Video: Horse Body Condition Scoring

Learn how to assess a horse's body condition.


How do you know if your horse is too fat, too thin, or just right? The Henneke Body Condition Score (BCS) system assigns a value from 1 (extremely emaciated) to 9 (extremely obese). Most horses are considered healthy at a score of 4 to 7. Watch the video below to find out how to judge a horse’s body condition.


1. Poor: Extremely emaciated; bone structure of withers, shoulders and neck easily noticeable; no fatty tissue can be felt

2. Very Thin: Emaciated; withers, shoulders and neck bone structure faintly discernible

3. Thin: Slight fat layer over ribs but ribs easily discernible; withers, shoulders and neck blend smoothly into body

4. Moderately Thin: Faint outline of ribs discernible; withers, shoulders and neck blend smoothly into body

5. Moderate: Back has no crease or ridge; ribs not visually distinguishable but easily felt

6. Moderately Fleshy: May have slight crease down back; fat over ribs spongy; beginning of fat deposits along the side of the withers, behind shoulders and along sides of neck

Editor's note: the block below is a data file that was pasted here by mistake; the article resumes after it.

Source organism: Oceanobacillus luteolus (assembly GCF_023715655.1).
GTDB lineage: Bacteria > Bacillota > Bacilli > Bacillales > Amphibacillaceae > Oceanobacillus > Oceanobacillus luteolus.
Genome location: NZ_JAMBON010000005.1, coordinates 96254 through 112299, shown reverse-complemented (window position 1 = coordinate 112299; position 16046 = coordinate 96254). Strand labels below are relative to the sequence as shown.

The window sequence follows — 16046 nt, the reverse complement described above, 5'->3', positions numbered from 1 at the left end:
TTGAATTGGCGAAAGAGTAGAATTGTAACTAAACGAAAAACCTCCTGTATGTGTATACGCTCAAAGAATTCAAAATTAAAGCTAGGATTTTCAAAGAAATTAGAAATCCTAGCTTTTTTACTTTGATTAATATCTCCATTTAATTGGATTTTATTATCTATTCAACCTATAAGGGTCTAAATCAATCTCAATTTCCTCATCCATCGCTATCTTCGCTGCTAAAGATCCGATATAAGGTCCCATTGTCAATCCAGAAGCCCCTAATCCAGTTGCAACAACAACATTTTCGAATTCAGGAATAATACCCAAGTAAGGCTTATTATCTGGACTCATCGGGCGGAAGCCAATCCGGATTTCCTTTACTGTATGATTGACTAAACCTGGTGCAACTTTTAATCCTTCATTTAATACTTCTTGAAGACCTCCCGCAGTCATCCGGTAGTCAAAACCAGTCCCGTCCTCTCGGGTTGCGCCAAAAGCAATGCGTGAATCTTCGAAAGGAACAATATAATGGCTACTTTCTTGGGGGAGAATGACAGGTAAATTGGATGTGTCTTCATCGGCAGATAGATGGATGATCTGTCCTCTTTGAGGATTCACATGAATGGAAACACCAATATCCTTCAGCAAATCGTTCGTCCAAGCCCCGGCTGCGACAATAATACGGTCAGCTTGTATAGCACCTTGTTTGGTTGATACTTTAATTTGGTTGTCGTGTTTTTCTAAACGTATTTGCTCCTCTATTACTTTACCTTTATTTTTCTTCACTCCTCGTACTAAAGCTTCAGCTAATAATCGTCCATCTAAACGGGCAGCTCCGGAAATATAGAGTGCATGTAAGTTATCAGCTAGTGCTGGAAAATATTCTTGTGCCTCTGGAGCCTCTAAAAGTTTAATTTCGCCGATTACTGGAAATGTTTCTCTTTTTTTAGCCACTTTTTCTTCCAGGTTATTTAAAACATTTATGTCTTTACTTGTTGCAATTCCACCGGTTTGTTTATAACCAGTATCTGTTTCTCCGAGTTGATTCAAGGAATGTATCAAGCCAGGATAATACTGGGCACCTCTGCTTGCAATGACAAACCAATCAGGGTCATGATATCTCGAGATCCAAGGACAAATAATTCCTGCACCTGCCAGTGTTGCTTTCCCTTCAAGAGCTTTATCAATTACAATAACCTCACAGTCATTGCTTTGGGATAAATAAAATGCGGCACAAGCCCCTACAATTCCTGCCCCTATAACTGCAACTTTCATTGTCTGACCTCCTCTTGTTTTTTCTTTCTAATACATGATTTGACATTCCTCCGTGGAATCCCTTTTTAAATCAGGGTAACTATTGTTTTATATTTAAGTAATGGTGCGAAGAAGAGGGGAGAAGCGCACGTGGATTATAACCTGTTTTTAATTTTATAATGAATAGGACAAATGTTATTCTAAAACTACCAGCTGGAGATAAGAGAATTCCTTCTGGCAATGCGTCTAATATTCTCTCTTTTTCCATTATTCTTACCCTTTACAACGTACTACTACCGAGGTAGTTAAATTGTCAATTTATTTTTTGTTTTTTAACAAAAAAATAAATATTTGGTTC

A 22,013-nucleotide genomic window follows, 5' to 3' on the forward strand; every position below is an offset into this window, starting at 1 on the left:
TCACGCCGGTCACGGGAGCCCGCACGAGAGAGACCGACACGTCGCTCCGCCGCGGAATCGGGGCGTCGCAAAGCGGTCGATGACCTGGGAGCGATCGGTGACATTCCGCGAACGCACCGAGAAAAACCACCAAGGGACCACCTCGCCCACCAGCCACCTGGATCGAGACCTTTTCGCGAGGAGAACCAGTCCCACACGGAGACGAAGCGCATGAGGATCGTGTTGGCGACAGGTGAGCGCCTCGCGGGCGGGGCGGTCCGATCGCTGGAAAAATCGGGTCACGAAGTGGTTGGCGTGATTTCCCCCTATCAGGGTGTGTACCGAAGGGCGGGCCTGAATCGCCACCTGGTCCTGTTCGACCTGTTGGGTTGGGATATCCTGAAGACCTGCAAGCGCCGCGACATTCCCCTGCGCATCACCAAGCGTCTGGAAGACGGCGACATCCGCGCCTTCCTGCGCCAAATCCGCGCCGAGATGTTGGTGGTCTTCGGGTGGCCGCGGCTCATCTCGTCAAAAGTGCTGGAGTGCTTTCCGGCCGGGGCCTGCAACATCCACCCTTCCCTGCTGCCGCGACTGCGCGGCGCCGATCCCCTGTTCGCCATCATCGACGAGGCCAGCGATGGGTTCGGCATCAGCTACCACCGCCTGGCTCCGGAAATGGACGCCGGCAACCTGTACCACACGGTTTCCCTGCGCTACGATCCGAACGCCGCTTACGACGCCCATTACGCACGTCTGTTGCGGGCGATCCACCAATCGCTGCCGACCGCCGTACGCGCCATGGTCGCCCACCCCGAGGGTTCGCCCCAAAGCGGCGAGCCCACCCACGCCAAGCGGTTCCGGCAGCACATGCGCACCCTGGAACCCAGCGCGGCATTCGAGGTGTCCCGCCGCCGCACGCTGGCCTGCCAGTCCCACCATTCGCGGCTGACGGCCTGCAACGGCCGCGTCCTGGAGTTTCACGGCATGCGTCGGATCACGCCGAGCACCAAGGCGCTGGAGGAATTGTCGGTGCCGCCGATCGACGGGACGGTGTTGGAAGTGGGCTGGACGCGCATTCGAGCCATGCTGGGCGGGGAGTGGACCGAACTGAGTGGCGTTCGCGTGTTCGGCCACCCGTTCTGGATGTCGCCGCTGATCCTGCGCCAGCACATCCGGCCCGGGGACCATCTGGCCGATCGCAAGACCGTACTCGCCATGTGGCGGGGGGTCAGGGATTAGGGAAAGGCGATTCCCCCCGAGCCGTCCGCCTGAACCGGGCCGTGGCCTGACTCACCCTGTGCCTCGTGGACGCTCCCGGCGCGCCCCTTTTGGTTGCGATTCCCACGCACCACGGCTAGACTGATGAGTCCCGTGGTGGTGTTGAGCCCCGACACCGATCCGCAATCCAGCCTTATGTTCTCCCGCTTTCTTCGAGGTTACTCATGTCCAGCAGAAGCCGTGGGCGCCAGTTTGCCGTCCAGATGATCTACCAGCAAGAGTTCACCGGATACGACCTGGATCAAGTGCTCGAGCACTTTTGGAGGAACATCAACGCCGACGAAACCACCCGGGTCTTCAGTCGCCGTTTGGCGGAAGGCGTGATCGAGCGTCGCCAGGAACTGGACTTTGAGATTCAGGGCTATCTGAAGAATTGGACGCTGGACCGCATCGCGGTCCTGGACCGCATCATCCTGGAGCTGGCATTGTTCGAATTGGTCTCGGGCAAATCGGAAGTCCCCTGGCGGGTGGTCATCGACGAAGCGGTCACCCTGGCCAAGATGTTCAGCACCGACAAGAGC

7. Fleshy: May have crease down back; individual ribs can be felt, but noticeable filling between ribs with fat; fat deposited along withers, behind shoulders and along neck.

8. Fat: Crease down back; difficult to feel ribs; areas along withers and behind shoulders filled with fat; fat deposited along inner thighs

9. Extremely Fat: Obvious crease down back; patchy fat appearing over ribs; bulging fat along withers, behind shoulders, along neck; flank filled in with fat.



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Holly Caccamise has been with Horse Illustrated and Young Rider since 2007, and in August 2019, she took over as head editor. She’s been instrumental in the production of both magazines and helped Horse Illustrated win a 2018 American Horse Publications Media Award in the General Excellence Self-Supported Publication (circulation 15,000 and over) category. Before getting involved in the editorial side of print media, she worked as an award-winning ad copywriter for Thoroughbred Times magazine. Caccamise has her MS in Animal Science from the University of Kentucky, where she studied equine nutrition and exercise physiology, and her Bachelor’s from UCLA in Biology. Caccamise has also worked as a research assistant, horse camp counselor teaching riding and vaulting, and as a top-level show groom in the eventing world, where she continues to compete her horse, Artie, at the lower levels.



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